"A lot of European companies insist that the provider restricts the data to servers physically in the EEA, that's why I said it could impact UK data centres and IT providers if we aren't in the EEA and we don't maintain equivalent legal DP protections."

"We could do that."

"Of course but the EEA countries would have to accept it and we would have to keep to their regulations and red tape."

"We will anyway if we want to sell anything into their countries."

"Makes you wonder what Brexit will achieve. Bonfire of the regulations and taking back control. Still don't see it."

We reach the bottom of the lane and turn left through the style to head back up through the fields towards the church. All the gates are open. No cattle in the fields at this time of year. We trudge up the hill. Talk of Brexit has dampened our spirits. 

"We've been lucky with the weather. It's quite nice now, come on dogs. Let's keep going."

"I think the Old Dog has develped a habbit of pretending she stopped to sniff when she needs a rest. I know the routine. Like when you need a rest and stop running. You pretend you need to fasten your shoe laces or look meaningfully at your watch and stretch as though it was part of the plan."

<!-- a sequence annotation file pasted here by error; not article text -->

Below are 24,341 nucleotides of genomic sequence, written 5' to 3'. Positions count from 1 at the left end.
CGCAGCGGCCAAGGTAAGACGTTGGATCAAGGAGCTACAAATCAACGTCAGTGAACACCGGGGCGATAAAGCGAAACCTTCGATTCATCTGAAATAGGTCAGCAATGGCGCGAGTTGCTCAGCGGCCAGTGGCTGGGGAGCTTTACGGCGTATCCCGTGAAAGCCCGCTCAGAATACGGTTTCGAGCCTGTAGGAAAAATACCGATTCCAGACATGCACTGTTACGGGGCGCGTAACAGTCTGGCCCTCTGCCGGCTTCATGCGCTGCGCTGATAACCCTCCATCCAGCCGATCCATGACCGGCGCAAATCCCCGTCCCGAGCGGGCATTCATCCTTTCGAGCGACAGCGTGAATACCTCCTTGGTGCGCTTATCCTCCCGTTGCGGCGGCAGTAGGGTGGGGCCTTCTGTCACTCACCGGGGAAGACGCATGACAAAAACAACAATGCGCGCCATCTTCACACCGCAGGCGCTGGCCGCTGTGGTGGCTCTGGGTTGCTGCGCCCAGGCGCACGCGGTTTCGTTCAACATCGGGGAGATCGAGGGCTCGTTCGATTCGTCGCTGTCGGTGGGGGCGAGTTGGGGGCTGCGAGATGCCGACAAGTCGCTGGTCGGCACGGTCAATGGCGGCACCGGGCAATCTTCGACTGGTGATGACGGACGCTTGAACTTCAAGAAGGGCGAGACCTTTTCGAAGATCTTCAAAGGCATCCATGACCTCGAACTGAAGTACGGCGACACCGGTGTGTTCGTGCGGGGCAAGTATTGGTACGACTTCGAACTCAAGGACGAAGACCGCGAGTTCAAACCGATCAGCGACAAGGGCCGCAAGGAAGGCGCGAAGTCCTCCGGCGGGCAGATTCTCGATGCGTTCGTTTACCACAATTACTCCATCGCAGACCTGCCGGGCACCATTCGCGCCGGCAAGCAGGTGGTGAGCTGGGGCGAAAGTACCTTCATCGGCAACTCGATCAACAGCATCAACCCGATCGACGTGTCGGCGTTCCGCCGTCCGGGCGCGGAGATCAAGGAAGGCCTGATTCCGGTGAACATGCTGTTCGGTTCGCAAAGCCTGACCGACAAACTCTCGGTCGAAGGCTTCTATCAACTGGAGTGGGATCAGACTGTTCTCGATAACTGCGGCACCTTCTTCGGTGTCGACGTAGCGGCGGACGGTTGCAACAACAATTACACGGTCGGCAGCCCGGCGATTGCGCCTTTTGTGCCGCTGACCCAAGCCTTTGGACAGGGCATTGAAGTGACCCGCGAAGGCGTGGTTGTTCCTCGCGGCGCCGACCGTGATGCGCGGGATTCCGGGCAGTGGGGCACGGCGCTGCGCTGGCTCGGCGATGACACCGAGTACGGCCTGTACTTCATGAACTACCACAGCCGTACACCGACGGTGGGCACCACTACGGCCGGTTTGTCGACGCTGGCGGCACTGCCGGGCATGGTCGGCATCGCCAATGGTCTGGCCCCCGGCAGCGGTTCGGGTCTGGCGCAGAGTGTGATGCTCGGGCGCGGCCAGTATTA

"You recognise it do you?"

"Haha. I didn't say I do it. I used to be able to run up here as though it were flat. I didn't realise how steep it was for years. Have you noticed how the landscape changes as you get older? All the hills are steeper and longer."

We reach the top and turn towards the village. Saturday afternoon and it is very quiet. The Old Dog falls behind again as we plod up the steep hill out of the village and back to car park and the path over Marshes Hill. She is doing some very determined sniffing now.

The Chinese people have gone. There is a stiff breeze blowing and the Webmaster shivers. We speed up. A young man with two dogs is approaching us. His dogs find a muddy patch and he is calling them to move. 

"Is that the phodographer bloke?" I ask the Webmaster a little while later.


"The young bloke with the dogs. I thought he looked like the guy we met last year who was taking photographs of dogs."

"Don't know, I wasn't paying attention."

We decide to turn down the track and follow the road home. "I think it will be slippery getting off the hill and the dog is pulling, and I don't want muddy dogs in the house,"

The Webmaster always has the same excuse.